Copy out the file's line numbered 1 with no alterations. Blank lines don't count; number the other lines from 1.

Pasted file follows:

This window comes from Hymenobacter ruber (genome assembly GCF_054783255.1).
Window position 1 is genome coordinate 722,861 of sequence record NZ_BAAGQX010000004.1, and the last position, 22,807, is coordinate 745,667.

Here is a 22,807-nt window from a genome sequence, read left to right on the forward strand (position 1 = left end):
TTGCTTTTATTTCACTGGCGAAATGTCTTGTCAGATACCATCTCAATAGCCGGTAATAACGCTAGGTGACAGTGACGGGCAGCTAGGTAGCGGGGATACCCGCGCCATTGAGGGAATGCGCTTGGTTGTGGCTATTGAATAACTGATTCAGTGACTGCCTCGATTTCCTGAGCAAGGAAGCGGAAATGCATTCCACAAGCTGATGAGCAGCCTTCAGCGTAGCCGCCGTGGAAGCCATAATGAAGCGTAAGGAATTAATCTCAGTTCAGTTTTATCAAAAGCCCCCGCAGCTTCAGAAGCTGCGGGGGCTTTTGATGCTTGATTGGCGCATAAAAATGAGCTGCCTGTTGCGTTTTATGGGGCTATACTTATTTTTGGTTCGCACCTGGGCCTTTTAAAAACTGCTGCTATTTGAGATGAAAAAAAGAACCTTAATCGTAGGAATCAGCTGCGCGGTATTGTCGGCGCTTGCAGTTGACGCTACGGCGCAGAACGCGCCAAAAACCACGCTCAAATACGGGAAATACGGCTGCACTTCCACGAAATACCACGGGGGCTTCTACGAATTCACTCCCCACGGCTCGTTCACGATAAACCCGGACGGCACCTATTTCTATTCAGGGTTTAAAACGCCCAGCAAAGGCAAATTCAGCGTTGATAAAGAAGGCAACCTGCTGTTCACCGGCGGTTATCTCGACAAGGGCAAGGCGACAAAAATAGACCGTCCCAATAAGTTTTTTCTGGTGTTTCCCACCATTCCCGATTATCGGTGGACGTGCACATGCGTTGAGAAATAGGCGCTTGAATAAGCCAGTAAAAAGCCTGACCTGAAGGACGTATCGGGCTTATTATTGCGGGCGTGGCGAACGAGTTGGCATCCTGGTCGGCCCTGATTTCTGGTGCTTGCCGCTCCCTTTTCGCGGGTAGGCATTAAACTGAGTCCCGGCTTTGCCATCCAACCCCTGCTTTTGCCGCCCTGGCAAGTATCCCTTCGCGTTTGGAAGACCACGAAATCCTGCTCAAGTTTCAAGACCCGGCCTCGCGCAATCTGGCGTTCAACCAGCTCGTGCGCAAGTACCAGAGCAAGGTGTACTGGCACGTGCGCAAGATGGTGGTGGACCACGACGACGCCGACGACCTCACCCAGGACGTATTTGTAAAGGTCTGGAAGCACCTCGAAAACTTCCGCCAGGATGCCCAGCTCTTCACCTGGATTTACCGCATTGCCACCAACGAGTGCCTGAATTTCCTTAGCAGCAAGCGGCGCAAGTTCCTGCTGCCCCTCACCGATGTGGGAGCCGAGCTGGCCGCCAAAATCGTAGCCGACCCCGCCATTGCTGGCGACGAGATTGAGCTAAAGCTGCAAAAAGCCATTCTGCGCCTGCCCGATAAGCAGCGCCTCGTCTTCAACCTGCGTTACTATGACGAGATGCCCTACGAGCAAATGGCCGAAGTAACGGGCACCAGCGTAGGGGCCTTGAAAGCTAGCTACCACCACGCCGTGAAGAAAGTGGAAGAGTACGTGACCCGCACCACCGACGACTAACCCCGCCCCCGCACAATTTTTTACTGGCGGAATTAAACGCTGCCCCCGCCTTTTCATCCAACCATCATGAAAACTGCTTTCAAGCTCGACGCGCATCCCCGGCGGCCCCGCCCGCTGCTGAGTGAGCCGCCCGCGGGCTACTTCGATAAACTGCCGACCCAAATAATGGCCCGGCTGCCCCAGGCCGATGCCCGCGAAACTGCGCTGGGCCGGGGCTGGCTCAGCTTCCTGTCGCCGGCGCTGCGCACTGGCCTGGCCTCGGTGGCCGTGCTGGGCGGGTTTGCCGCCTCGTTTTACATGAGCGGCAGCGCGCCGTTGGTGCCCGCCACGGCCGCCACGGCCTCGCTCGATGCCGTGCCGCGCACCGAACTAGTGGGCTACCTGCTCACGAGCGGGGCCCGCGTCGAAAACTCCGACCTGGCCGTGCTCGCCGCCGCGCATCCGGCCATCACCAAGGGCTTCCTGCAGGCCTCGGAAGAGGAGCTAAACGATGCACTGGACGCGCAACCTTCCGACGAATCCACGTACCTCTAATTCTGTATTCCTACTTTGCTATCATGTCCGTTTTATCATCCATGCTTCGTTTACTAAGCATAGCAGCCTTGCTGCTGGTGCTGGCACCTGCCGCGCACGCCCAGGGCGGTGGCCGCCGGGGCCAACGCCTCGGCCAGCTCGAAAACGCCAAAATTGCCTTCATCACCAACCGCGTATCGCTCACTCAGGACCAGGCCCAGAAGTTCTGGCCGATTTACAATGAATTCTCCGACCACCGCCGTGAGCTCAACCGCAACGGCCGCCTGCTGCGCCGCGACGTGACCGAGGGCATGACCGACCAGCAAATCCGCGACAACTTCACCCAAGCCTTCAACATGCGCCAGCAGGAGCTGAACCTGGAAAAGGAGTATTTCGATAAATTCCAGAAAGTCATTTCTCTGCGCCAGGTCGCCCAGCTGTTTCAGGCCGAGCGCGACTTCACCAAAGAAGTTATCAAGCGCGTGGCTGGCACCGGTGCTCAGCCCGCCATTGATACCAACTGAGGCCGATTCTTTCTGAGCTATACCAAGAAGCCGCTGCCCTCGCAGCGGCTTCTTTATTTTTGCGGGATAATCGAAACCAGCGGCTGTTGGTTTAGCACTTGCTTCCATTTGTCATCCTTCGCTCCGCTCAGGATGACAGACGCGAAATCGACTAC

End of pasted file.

This window comes from Hymenobacter ruber (genome assembly GCF_054783255.1).